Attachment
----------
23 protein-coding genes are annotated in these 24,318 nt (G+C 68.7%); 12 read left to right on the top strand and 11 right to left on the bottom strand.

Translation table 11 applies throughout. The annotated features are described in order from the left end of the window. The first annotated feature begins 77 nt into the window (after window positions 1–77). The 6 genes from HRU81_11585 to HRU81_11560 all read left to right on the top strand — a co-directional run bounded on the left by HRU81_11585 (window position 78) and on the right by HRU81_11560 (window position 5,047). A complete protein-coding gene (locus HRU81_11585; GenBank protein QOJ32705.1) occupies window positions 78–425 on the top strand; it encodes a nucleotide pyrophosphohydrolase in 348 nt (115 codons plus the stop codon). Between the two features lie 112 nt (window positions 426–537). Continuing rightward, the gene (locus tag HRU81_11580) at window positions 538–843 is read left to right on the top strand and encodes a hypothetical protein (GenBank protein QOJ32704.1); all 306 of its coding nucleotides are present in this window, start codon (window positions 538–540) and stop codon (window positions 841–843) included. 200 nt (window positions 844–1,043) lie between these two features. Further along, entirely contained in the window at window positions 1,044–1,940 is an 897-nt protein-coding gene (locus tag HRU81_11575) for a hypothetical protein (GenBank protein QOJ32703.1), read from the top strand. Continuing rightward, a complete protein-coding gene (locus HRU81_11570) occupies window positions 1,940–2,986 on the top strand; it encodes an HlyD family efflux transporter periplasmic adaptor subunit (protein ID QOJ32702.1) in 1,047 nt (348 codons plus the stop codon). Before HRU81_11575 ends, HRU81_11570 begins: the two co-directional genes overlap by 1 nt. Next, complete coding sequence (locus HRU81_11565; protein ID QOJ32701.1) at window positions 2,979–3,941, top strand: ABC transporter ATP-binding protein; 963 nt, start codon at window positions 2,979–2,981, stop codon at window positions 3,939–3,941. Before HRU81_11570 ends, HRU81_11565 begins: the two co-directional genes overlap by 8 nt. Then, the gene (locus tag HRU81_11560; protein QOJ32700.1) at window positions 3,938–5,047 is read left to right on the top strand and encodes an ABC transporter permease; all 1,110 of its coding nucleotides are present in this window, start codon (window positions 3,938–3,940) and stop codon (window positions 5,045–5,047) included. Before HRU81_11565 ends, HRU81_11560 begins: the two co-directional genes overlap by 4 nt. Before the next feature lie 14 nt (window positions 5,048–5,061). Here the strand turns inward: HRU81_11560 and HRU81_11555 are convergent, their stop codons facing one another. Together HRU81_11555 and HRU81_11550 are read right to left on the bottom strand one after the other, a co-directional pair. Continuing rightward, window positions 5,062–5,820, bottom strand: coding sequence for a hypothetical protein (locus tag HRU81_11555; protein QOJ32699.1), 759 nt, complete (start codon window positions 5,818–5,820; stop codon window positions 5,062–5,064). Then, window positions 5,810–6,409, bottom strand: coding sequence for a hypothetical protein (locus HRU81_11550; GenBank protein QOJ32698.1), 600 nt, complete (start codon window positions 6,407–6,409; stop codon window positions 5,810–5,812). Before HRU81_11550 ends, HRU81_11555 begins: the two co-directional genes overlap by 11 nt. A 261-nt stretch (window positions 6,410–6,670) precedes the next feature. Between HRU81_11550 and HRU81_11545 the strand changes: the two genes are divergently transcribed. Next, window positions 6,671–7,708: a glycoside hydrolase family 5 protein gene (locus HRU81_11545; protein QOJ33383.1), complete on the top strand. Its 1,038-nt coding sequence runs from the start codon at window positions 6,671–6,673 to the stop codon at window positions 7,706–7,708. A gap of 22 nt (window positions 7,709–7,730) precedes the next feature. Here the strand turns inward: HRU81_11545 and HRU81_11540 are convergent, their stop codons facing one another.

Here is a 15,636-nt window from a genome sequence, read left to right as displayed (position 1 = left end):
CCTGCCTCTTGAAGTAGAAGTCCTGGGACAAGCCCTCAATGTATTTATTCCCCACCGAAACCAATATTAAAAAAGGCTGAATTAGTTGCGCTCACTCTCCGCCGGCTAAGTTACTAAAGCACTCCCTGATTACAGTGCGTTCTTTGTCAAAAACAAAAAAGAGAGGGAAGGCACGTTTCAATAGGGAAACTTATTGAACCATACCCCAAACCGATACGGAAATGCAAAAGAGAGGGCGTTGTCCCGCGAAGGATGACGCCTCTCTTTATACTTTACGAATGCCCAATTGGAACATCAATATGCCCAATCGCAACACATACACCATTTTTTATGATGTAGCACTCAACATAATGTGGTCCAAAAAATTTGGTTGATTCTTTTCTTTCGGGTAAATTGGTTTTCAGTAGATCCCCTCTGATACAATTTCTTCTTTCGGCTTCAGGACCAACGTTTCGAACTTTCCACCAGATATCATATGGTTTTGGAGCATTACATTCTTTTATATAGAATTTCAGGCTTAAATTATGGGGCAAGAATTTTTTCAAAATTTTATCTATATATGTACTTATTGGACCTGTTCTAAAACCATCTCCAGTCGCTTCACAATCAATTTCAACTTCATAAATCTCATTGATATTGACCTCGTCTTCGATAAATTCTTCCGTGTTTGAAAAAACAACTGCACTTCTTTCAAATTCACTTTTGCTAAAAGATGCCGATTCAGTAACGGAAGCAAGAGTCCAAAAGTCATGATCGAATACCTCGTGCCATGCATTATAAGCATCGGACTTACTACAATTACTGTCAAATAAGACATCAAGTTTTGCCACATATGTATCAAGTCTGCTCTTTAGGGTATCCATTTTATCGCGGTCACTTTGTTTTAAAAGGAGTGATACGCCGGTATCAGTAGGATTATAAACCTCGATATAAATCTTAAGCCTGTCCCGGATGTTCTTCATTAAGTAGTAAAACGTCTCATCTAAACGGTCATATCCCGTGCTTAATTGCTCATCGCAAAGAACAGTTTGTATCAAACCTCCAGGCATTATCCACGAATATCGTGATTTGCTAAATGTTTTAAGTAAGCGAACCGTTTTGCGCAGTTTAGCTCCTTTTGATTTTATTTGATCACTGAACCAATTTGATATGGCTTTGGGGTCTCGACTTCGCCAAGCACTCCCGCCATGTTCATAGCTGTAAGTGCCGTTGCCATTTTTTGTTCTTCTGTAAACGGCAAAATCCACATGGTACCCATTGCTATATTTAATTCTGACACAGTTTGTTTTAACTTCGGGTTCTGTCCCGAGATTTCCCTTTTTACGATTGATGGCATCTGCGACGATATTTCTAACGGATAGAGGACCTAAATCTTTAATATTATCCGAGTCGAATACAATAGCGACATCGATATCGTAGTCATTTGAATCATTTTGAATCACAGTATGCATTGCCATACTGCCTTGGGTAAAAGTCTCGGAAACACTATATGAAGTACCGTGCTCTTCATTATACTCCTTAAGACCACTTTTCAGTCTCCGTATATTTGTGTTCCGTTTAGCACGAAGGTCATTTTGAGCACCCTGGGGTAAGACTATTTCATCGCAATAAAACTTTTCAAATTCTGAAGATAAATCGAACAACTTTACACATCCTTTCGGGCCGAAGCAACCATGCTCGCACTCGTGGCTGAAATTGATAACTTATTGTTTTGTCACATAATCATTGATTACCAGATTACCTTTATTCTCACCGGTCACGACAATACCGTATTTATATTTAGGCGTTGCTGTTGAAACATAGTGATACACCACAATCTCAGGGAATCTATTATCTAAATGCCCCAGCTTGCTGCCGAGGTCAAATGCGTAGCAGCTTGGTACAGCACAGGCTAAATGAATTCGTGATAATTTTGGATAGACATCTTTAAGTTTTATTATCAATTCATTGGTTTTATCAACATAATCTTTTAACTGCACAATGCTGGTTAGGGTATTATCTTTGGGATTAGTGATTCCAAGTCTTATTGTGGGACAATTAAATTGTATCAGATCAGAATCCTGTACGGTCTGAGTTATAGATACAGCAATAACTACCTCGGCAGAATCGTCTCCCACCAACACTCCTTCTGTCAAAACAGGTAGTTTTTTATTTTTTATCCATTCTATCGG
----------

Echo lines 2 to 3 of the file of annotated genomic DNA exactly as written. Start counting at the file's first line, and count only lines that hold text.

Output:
Translation table 11 applies throughout. The annotated features are described in order from the left end of the window. The first annotated feature begins 77 nt into the window (after window positions 1–77). The 6 genes from HRU81_11585 to HRU81_11560 all read left to right on the top strand — a co-directional run bounded on the left by HRU81_11585 (window position 78) and on the right by HRU81_11560 (window position 5,047). A complete protein-coding gene (locus HRU81_11585; GenBank protein QOJ32705.1) occupies window positions 78–425 on the top strand; it encodes a nucleotide pyrophosphohydrolase in 348 nt (115 codons plus the stop codon). Between the two features lie 112 nt (window positions 426–537). Continuing rightward, the gene (locus tag HRU81_11580) at window positions 538–843 is read left to right on the top strand and encodes a hypothetical protein (GenBank protein QOJ32704.1); all 306 of its coding nucleotides are present in this window, start codon (window positions 538–540) and stop codon (window positions 841–843) included. 200 nt (window positions 844–1,043) lie between these two features. Further along, entirely contained in the window at window positions 1,044–1,940 is an 897-nt protein-coding gene (locus tag HRU81_11575) for a hypothetical protein (GenBank protein QOJ32703.1), read from the top strand. Continuing rightward, a complete protein-coding gene (locus HRU81_11570) occupies window positions 1,940–2,986 on the top strand; it encodes an HlyD family efflux transporter periplasmic adaptor subunit (protein ID QOJ32702.1) in 1,047 nt (348 codons plus the stop codon). Before HRU81_11575 ends, HRU81_11570 begins: the two co-directional genes overlap by 1 nt. Next, complete coding sequence (locus HRU81_11565; protein ID QOJ32701.1) at window positions 2,979–3,941, top strand: ABC transporter ATP-binding protein; 963 nt, start codon at window positions 2,979–2,981, stop codon at window positions 3,939–3,941. Before HRU81_11570 ends, HRU81_11565 begins: the two co-directional genes overlap by 8 nt. Then, the gene (locus tag HRU81_11560; protein QOJ32700.1) at window positions 3,938–5,047 is read left to right on the top strand and encodes an ABC transporter permease; all 1,110 of its coding nucleotides are present in this window, start codon (window positions 3,938–3,940) and stop codon (window positions 5,045–5,047) included. Before HRU81_11565 ends, HRU81_11560 begins: the two co-directional genes overlap by 4 nt. Before the next feature lie 14 nt (window positions 5,048–5,061). Here the strand turns inward: HRU81_11560 and HRU81_11555 are convergent, their stop codons facing one another. Together HRU81_11555 and HRU81_11550 are read right to left on the bottom strand one after the other, a co-directional pair. Continuing rightward, window positions 5,062–5,820, bottom strand: coding sequence for a hypothetical protein (locus tag HRU81_11555; protein QOJ32699.1), 759 nt, complete (start codon window positions 5,818–5,820; stop codon window positions 5,062–5,064). Then, window positions 5,810–6,409, bottom strand: coding sequence for a hypothetical protein (locus HRU81_11550; GenBank protein QOJ32698.1), 600 nt, complete (start codon window positions 6,407–6,409; stop codon window positions 5,810–5,812). Before HRU81_11550 ends, HRU81_11555 begins: the two co-directional genes overlap by 11 nt. A 261-nt stretch (window positions 6,410–6,670) precedes the next feature. Between HRU81_11550 and HRU81_11545 the strand changes: the two genes are divergently transcribed. Next, window positions 6,671–7,708: a glycoside hydrolase family 5 protein gene (locus HRU81_11545; protein QOJ33383.1), complete on the top strand. Its 1,038-nt coding sequence runs from the start codon at window positions 6,671–6,673 to the stop codon at window positions 7,706–7,708. A gap of 22 nt (window positions 7,709–7,730) precedes the next feature. Here the strand turns inward: HRU81_11545 and HRU81_11540 are convergent, their stop codons facing one another.

Here is a 15,636-nt window from a genome sequence, read left to right as displayed (position 1 = left end):